Talk about resourceful: Recently a Fermilab team used a mill in the Village Machine Shop not, as you might expect, to shave layers from an object, but rather to apply pressure to it.
The object was a superconducting radio-frequency (SRF) accelerating cavity, and the team was making measurements related to the accelerator for SLAC’s future Light Coherent Light Source, or LCLS-II.
Engineer Saravan Chandrasekaran, scientist Sam Posen and physicist A. Curtis Crawford don’t typically hang out at the Village Machine Shop. It is not, after all, the laboratory hub of SRF activity. But they realized the shop had just the right tool — a Bridgeport mill — to apply very fine amounts of pressure to the cavity. The team could then take precise measurements of the cavity’s response. Applying pressure is not, of course, what a mill is built to do, but it turned out to be an ingenious application of the tool.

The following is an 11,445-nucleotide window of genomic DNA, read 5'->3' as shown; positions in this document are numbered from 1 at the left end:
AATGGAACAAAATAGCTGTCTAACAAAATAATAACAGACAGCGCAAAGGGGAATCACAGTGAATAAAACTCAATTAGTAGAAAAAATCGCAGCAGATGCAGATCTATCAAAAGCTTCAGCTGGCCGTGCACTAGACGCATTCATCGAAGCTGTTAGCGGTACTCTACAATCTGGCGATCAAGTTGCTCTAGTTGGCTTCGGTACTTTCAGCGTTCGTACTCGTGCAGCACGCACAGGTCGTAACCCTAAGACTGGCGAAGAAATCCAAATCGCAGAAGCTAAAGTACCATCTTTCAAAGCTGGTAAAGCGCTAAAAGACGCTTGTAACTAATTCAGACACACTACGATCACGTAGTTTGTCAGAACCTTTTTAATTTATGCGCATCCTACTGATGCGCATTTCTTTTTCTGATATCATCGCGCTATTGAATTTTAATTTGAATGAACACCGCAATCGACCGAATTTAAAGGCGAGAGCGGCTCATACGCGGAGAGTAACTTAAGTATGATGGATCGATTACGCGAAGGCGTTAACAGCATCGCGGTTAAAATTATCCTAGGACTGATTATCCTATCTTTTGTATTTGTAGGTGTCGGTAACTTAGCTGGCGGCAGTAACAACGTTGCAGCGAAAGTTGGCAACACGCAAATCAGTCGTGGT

Improvements to the design and processing of this type of cavity — a nine-cell, 1.3-gigahertz cavity — will inform that of production models that will eventually go into the LCLS-II linear accelerator.
The three-person team demonstrated that science and cooperation take place in all areas of the lab.
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